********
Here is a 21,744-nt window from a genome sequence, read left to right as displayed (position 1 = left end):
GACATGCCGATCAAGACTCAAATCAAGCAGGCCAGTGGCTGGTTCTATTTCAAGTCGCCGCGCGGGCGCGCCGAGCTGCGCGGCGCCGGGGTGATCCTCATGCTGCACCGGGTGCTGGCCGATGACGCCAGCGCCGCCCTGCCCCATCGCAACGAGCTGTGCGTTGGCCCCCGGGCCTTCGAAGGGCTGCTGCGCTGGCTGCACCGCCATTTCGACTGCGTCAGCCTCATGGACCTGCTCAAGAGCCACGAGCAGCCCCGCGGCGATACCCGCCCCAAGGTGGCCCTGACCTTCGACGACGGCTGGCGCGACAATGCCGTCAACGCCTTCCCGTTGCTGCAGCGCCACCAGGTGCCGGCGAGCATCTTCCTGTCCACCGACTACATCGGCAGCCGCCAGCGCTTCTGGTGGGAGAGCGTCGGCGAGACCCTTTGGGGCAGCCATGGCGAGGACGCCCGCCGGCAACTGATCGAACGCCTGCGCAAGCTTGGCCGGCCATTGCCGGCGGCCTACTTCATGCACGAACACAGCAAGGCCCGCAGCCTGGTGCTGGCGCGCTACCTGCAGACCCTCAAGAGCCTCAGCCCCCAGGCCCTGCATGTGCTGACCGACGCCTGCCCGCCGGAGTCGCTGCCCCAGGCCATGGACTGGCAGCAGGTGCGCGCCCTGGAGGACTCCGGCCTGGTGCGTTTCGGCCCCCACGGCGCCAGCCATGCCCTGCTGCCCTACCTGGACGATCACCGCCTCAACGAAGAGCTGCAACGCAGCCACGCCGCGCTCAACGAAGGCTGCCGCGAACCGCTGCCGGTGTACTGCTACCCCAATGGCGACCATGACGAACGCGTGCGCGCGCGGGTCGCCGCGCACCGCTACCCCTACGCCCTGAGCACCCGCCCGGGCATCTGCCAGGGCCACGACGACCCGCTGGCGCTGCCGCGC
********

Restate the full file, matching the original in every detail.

Here is a 21,744-nt window from a genome sequence, read left to right as displayed (position 1 = left end):
GACATGCCGATCAAGACTCAAATCAAGCAGGCCAGTGGCTGGTTCTATTTCAAGTCGCCGCGCGGGCGCGCCGAGCTGCGCGGCGCCGGGGTGATCCTCATGCTGCACCGGGTGCTGGCCGATGACGCCAGCGCCGCCCTGCCCCATCGCAACGAGCTGTGCGTTGGCCCCCGGGCCTTCGAAGGGCTGCTGCGCTGGCTGCACCGCCATTTCGACTGCGTCAGCCTCATGGACCTGCTCAAGAGCCACGAGCAGCCCCGCGGCGATACCCGCCCCAAGGTGGCCCTGACCTTCGACGACGGCTGGCGCGACAATGCCGTCAACGCCTTCCCGTTGCTGCAGCGCCACCAGGTGCCGGCGAGCATCTTCCTGTCCACCGACTACATCGGCAGCCGCCAGCGCTTCTGGTGGGAGAGCGTCGGCGAGACCCTTTGGGGCAGCCATGGCGAGGACGCCCGCCGGCAACTGATCGAACGCCTGCGCAAGCTTGGCCGGCCATTGCCGGCGGCCTACTTCATGCACGAACACAGCAAGGCCCGCAGCCTGGTGCTGGCGCGCTACCTGCAGACCCTCAAGAGCCTCAGCCCCCAGGCCCTGCATGTGCTGACCGACGCCTGCCCGCCGGAGTCGCTGCCCCAGGCCATGGACTGGCAGCAGGTGCGCGCCCTGGAGGACTCCGGCCTGGTGCGTTTCGGCCCCCACGGCGCCAGCCATGCCCTGCTGCCCTACCTGGACGATCACCGCCTCAACGAAGAGCTGCAACGCAGCCACGCCGCGCTCAACGAAGGCTGCCGCGAACCGCTGCCGGTGTACTGCTACCCCAATGGCGACCATGACGAACGCGTGCGCGCGCGGGTCGCCGCGCACCGCTACCCCTACGCCCTGAGCACCCGCCCGGGCATCTGCCAGGGCCACGACGACCCGCTGGCGCTGCCGCGC